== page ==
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"Lebanon, 1958 — America’s Forgotten First Military" Topic

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Tango01 Supporting Member of TMP13 Nov 2019 9:52 p.m. PST

… Adventure in the Middle East

"JULY 15, 1958 was a typical beautiful summer day in the eastern Mediterranean. Yet for 1,700 fully armed U.S. Marines aboard landing craft speeding towards the beaches of Beirut, Lebanon, the afternoon felt anything but idyllic. In fact, most were expecting to soon be in battle.

Supporting the Marines were 70 warships, including three aircraft carriers: the USS Essex, USS Wasp and USS Saratoga. As many as 10,000 additional troops waited at sea to go ashore after the first wave, while back in the United States, the U.S. Army's 82nd Airborne Division was on alert in case still more soldiers were needed…"
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rmaker13 Nov 2019 10:05 p.m. PST

Evidently Tripoli doesn't count.

Legion 414 Nov 2019 7:24 a.m. PST

The elements of US ARMY's 1st ABG – 187th Inf ABN were also deployed there in '58 too … link

The operation involved more than 14,000 men, including 8,509 United States Army personnel, a contingent from the 1st Airborne Battle Group, 187th Infantry from the 24th Infantry Division and 5,670 officers and men of the United States Marine Corps (the 2nd Provisional Marine Force, of Battalion Landing Teams 1/8 and 2/2 under Brigadier General Sidney S. Wade).The 2nd Battalion 8th Marines arrived on July 16 after a 54-hour airlift from Cherry Point, North Carolina [3] They were supported by a fleet of 70 ships and 40,000 sailors.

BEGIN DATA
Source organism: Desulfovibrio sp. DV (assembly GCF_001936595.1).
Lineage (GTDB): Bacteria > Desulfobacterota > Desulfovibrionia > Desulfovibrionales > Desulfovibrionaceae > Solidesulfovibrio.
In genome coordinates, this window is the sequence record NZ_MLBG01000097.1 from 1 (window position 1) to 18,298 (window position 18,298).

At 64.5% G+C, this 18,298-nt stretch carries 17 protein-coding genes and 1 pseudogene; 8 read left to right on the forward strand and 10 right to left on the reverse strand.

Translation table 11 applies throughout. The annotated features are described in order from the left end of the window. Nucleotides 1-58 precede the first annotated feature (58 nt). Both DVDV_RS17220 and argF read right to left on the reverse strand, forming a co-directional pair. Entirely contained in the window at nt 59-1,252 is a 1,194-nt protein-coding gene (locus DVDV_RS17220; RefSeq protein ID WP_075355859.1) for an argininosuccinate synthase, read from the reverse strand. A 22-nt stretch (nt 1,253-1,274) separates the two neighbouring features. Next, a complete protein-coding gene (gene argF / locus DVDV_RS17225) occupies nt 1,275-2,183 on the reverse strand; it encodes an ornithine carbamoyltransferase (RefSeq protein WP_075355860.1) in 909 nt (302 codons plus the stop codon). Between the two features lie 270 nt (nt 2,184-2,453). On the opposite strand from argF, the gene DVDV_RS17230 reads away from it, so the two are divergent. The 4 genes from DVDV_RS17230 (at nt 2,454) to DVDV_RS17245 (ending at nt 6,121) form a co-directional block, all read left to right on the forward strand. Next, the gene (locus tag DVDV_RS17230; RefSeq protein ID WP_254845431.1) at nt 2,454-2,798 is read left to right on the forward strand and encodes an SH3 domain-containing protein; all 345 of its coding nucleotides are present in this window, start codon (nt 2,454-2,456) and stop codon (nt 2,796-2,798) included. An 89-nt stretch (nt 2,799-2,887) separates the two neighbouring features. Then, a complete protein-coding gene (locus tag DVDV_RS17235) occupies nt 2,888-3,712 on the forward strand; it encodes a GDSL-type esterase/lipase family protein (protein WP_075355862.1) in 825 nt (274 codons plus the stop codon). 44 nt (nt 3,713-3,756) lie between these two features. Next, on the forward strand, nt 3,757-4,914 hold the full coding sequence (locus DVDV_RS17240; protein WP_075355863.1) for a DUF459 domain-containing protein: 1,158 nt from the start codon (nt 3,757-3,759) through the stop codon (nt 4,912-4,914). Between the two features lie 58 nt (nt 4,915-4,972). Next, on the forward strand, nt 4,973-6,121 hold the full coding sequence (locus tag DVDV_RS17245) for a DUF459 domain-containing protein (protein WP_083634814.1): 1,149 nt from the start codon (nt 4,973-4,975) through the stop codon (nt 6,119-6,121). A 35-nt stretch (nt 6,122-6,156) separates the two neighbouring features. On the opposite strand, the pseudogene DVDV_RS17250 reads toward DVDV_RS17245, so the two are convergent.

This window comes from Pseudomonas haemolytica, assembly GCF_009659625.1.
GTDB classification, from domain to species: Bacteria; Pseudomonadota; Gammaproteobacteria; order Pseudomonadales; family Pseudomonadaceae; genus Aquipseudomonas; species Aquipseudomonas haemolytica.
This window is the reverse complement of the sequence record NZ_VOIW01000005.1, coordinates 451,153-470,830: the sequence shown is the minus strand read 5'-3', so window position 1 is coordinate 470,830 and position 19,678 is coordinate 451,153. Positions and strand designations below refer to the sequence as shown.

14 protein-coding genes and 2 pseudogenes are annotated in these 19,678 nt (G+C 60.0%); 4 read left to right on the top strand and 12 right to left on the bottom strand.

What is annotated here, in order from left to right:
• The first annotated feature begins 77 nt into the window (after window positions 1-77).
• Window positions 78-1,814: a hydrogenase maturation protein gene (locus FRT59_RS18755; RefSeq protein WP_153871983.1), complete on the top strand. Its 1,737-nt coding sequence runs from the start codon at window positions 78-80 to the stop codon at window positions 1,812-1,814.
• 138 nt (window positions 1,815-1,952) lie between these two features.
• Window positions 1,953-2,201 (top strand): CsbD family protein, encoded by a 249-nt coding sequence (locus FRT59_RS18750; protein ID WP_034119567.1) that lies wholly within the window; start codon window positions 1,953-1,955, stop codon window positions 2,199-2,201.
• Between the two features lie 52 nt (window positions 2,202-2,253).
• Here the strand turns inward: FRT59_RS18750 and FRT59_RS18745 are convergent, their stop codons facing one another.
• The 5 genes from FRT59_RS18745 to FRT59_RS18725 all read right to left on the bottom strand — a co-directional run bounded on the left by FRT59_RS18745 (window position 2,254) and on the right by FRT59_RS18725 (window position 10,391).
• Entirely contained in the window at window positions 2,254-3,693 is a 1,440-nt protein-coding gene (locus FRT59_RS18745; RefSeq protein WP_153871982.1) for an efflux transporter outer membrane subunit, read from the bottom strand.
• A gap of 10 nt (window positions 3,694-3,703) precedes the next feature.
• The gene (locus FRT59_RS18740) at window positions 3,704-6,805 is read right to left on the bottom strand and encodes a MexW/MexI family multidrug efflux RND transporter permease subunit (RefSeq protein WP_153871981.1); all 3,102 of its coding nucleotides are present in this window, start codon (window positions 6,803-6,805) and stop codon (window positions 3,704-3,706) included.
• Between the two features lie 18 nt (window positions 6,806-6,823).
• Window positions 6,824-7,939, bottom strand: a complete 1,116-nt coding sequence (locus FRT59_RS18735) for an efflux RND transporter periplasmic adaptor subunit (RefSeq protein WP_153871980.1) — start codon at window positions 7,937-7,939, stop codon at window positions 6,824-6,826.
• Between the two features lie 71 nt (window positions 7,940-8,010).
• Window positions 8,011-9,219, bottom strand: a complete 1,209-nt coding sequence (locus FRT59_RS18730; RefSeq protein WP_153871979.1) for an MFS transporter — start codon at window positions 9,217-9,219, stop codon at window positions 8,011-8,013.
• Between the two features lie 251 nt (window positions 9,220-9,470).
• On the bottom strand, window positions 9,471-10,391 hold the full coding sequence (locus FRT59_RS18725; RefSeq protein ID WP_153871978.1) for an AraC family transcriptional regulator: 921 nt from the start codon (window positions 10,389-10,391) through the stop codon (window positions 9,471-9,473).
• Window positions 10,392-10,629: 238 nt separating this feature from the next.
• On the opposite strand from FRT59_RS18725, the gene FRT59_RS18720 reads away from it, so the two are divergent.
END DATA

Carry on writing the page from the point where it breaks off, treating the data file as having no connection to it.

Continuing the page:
Tango01 Supporting Member of TMP14 Nov 2019 12:22 p.m. PST

Thanks my good friend!. (smile)


rdg112512 Dec 2019 7:24 p.m. PST

My father was a battalion adjutant at Camp Lejuene in 1956 during the Suez crisis. His battalion was to leave soon for extended exercises at Vieques Island followed by a Caribbean course. The battalion was "packed" and ready to go. About 2am (I forget which day) he got a phone call from the battalion OD. Everyone was to report to the battalion area ASAP. My mom got my brothers and I up; bundled us up and drove my dad and all of us to the battalion area. My brothers and I sat in the back of the car watching truck after truck pull up and loaded everyone on board. My dad came over and said good-bye to us and was then gone. Apparently the battalion was being sent to re-enforce the Sixth Fleet. I vaguely remember at that time Lebanon was mentioned as a possible destination.

The day after that my mom got a phone call from my dad who was in Norfolk. Their deployment to the Med was cancelled. They were docked at Norfolk. He stated we could come up and visit him. My mom loaded us all in the car and drove to Norfolk through part of the Great Dismal Swamp. An exciting drive.

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